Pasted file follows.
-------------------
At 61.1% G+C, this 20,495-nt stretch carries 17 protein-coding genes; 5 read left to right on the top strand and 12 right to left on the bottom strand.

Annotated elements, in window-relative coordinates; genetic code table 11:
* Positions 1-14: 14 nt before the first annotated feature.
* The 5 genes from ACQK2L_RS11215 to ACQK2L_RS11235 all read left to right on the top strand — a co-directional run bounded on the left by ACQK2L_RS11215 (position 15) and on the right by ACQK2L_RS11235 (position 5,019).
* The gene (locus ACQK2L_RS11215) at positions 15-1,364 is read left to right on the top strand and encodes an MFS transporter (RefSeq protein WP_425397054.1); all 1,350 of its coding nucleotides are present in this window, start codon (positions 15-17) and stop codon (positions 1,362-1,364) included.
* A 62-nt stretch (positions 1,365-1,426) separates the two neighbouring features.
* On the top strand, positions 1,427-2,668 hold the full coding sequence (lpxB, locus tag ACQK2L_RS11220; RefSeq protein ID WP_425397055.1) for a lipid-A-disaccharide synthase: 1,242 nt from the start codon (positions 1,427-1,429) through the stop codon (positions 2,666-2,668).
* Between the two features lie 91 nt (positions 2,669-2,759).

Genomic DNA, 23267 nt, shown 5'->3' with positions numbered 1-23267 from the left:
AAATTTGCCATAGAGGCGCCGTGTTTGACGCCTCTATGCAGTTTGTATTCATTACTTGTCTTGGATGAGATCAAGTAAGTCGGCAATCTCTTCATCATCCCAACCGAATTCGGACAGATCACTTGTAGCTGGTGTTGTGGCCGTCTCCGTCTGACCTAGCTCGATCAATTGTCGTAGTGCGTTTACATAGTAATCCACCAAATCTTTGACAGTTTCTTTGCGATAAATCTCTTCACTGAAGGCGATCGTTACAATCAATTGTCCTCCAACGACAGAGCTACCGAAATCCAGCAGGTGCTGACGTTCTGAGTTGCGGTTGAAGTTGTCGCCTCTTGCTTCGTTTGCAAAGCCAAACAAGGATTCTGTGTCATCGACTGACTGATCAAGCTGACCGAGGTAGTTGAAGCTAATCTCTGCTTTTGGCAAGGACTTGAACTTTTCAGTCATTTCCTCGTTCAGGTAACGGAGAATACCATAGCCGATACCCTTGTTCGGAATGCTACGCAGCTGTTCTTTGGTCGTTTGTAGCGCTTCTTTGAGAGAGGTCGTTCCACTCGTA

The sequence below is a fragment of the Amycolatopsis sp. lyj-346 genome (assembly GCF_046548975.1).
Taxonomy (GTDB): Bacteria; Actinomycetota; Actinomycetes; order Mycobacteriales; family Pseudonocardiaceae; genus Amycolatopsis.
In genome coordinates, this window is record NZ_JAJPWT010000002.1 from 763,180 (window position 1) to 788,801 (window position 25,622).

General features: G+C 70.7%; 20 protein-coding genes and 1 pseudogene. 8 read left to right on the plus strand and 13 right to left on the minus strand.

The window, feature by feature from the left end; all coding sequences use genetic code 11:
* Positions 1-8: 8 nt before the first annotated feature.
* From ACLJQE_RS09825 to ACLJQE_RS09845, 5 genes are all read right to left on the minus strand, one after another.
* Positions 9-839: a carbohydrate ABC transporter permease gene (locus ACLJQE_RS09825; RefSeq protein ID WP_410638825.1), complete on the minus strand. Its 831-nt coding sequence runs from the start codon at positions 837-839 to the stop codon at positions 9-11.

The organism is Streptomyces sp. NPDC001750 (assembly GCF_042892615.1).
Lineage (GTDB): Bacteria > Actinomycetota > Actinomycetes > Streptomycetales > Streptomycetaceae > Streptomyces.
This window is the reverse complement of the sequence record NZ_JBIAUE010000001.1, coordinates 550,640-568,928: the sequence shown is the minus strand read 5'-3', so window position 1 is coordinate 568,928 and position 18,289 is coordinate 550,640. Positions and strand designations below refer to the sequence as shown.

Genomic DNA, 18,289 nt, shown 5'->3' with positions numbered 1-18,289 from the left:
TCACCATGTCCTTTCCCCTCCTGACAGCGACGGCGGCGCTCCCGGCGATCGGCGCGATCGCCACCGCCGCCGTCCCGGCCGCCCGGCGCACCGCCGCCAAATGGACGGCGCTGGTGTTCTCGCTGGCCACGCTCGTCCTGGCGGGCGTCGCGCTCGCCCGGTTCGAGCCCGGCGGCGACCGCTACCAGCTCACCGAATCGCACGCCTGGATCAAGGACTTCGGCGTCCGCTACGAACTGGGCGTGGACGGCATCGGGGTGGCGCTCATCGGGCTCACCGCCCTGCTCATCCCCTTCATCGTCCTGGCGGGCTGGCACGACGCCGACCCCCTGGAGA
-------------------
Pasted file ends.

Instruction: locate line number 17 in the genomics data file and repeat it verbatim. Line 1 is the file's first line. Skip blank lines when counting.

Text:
* From ACLJQE_RS09825 to ACLJQE_RS09845, 5 genes are all read right to left on the minus strand, one after another.